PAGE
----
1. Podolski’s goal. Did he foul Lahm? I’m not sure. It looks like Lahm overran the ball and tripped, either over his own feet or over Podolski. Podolski, in much the same way you might usher someone to a chair at the dinner table, put his hands to Lahm’s waist as Lahm flew past. Podolski then charged in and blasted past Neuer, who, no doubt, was awaiting the referee’s whistle. No dice, Manny. Martinez, having recovered from his near-death experience, followed Podolski with his arms upraised, more concerned with working the ref than with playing the game. Justice served.
  2. Robben’s dive for the penalty-kick. this time, there was some contact as Robben and Koscielny vied for the ball. However, Robben has this uncanny ability to sense when he’s lost the ball or advantage and lost his footing on the lightest of touches—never mind the other, rougher touches he received when he still safely had possession or the other rough-housing he gave to Kos—once he knew he couldn’t turn the corner on Kos, he collapsed to his knees, slowly enough for Kos to bump into him again and draw the whistle. Ridiculous. Proving, however, that the universe is held together by stronger stuff, Fabianski made the save. No harm, no foul. Take that for what it’s worth.
Fair’s fair, I guess. You dive often enough, and I guess you’ll get a few calls, certainly more than you deserve. However, you’re also going to miss out on real fouls, such as Podolski’s potential foul on Lahm. Was the referee moved to wave play on because of earlier dives that had duped him? Perhaps. Despite all of the diving, then, Bayern were not able to defeat Arsenal, proving my original point. Over four matches, we’ve won once, drawn once, and lost twice. Those two losses may look like countervailing evidence—until we remember the yellows and red that tilted things so heavily in Bayern’s favor.
Long story short? Bayern is happy to pummel lesser squads, especially those in the Bundesliga. However, when you put them on the back foot, when they feel cornered, they resort to slimiest of tactics. Why, you could knock them down with a feather. Literally. Babies. Scratch that. Babies are made of sterner stuff. Bayern, however? Not so much.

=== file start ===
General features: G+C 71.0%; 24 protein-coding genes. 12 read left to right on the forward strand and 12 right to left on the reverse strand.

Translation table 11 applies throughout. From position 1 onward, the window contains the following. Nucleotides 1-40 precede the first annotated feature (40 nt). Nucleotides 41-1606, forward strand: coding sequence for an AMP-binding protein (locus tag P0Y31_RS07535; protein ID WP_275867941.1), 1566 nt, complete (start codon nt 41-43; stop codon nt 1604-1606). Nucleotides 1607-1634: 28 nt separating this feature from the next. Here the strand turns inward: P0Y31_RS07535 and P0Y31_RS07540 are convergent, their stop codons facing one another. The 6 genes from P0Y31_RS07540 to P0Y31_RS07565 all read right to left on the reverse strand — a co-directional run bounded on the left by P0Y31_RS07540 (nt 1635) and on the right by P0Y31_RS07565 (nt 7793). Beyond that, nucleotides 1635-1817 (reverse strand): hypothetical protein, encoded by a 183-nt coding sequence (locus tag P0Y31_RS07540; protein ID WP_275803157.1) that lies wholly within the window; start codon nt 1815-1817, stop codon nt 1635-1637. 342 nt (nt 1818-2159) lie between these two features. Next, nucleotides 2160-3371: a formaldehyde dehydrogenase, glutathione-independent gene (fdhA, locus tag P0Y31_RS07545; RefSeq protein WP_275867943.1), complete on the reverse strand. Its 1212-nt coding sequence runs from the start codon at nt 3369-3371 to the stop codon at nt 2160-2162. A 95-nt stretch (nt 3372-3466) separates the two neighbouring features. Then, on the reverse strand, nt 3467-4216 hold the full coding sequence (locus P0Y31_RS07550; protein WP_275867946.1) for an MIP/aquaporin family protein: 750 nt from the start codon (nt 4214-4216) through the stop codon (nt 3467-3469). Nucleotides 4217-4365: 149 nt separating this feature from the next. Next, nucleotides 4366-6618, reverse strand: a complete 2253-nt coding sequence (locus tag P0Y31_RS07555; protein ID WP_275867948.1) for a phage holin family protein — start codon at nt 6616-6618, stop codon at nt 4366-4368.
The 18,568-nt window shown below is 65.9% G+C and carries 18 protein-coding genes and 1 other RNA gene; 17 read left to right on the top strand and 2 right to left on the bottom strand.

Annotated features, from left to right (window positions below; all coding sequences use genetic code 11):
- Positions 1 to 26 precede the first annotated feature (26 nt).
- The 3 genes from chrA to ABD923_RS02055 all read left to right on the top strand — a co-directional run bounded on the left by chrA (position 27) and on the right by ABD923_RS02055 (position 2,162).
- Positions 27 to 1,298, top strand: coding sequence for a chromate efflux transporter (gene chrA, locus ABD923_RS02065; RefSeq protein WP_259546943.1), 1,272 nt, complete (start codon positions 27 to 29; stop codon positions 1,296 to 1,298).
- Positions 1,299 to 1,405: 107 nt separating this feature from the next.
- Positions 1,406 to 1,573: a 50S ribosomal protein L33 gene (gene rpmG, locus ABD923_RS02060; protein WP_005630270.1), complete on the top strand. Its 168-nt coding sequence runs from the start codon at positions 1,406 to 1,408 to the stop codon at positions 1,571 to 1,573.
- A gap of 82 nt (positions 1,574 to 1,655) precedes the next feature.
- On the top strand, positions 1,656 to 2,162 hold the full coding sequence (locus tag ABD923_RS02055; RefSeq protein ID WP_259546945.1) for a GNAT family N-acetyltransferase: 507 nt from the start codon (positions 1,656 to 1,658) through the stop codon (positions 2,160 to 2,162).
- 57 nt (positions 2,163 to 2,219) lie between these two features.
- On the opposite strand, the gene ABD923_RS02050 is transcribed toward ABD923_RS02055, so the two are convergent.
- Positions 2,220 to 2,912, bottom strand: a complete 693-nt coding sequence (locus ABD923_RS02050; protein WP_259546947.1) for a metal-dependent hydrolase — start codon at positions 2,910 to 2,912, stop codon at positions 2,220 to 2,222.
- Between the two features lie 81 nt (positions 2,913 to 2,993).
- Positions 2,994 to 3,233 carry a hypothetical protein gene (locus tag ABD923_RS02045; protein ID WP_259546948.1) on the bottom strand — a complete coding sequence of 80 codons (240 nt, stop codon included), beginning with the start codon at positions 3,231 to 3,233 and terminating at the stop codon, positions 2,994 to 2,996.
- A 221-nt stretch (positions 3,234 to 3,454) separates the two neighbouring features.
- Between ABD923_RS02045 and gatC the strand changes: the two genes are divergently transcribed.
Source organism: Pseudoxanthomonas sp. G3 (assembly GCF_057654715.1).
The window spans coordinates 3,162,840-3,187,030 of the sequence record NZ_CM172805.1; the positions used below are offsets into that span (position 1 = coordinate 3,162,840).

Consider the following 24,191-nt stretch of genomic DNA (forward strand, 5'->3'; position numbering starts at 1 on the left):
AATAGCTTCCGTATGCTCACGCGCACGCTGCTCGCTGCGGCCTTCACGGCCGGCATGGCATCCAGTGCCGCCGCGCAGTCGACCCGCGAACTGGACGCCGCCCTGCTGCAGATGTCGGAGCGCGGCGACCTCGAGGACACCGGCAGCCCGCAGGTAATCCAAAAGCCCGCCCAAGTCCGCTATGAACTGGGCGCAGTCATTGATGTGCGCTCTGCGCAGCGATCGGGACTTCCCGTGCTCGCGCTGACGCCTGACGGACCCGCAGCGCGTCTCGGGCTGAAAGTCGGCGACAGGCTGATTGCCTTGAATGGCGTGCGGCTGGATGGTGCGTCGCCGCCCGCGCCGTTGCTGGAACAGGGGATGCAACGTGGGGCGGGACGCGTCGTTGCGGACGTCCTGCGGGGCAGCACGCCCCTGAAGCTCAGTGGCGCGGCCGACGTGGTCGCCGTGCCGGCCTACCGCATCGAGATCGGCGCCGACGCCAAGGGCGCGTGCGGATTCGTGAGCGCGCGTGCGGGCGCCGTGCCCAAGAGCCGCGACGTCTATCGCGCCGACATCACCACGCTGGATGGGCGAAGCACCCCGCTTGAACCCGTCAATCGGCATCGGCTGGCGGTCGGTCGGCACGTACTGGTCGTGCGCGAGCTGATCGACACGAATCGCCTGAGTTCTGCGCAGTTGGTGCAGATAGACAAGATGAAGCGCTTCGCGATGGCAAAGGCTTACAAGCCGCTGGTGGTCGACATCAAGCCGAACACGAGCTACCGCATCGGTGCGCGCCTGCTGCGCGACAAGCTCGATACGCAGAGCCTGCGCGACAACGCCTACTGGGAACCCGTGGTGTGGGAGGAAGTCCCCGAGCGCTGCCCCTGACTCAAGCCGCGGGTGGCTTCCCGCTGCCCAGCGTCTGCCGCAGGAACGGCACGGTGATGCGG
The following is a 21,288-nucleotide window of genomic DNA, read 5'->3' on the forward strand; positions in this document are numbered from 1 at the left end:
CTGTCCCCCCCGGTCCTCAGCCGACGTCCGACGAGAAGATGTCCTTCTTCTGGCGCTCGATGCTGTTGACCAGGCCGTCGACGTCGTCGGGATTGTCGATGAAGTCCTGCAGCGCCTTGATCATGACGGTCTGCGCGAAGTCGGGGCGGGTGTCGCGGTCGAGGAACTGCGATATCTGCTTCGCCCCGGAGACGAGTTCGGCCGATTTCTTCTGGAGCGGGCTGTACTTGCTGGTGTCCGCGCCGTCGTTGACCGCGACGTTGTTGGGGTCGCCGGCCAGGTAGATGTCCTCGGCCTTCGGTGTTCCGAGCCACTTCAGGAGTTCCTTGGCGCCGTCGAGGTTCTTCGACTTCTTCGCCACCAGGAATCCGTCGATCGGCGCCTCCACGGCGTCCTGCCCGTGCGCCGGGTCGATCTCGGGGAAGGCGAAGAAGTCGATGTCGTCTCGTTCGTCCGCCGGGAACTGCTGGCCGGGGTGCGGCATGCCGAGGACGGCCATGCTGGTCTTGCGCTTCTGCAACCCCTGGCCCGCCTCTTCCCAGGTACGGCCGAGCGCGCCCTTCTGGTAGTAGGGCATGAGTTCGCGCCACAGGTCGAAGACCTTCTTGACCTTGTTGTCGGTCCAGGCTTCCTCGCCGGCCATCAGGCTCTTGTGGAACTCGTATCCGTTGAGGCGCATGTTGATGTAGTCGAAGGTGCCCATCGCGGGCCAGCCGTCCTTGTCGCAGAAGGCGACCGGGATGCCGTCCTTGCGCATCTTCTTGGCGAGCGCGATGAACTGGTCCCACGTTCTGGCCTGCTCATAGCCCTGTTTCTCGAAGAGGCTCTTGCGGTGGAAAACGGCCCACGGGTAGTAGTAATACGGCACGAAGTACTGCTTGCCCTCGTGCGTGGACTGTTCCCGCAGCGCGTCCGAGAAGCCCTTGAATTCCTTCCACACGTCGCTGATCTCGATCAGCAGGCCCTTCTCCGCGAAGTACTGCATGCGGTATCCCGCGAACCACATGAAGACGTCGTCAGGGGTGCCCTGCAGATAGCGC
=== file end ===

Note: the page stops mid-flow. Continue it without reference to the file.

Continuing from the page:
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Arsène: "Robben did well; he dived well again tonight."

Speaking after the match, Arsène was as glib and as flippant as ever when he spoke of how Bayern escaped with a 3-1 aggregate victory to advance to the Champions League quarterfinals. It wasn’t down to tactics or quality or match-ups or anything else. No, according to Arsène, “we have shown as well that we have the quality, I think to knock them out. and I thought that with two games, that aspect of playing with ten men was massive.” He refused to blame the official; after all, the red-card against Szczesny was, according to the rules, the only call the referee could really make. Instead, Arsène directed his thoughts to Arjen Robben, whose diving histrionics in that first leg “made a lot of” the contact between him and Szczesny, and he made a lot more of a lot less at Allianz Arena.

Unprompted, Arsène pointed out that “Robben did well; he dived well, and he dived well again tonight and that’s what I spoke about yesterday and it happened today. Nothing new.” It’s undeniably true. Time and again, under the slightest of nudges, the lightest of contact, even the ghost of a whisper of a caress, Robben collapsed in a heap or splayed out like he was being thrown from a saloon-window in a crappy spaghetti-western. He wasn’t alone, of course, as Lahm, Martinez, and others fell to the ground like Muppets or Shakespearean actors paid on a per-dive basis. All that was missing at times was for one or another Bayernian to exclaim something along the lines of “Mount, mount my soul! thy seat is up on high;/ Whilst my gross flesh sinks downard, here to die.” Indeed, some of them fell so slowly, so dramatically, that they might have had time for a longer soliloquy.

It comes as a bit of poetic justice then that Podolski dropped the Hammer of Mjolnir on them on what might have been a penalty. As he cut left to chase down a through-ball into the area, he outran Lahm to the ball, nudged him aside (or did Lahm merely trip?) and cut along the endline. Perhaps sensing that hsi teammate had flubbed his lines, Mandzukic jogged along behind Poldi with his arms as if he couldn’t believe the injustice of it all. However, Poldi danced into the box before slamming the ball through the roof of the net. Done. Dusted.

Now, of course, it wasn’t enough to right wrongs, and we’re still out of the Champions League. Then again, Robben wasn’t done, earning a spot-kick at the other end when he lost his footing, fell to his knees, and Kos bumped into him from behind. How the referee fell for it is beyond me, but karma is a bitch, ain’t it? Fabianski denied the spot-kick.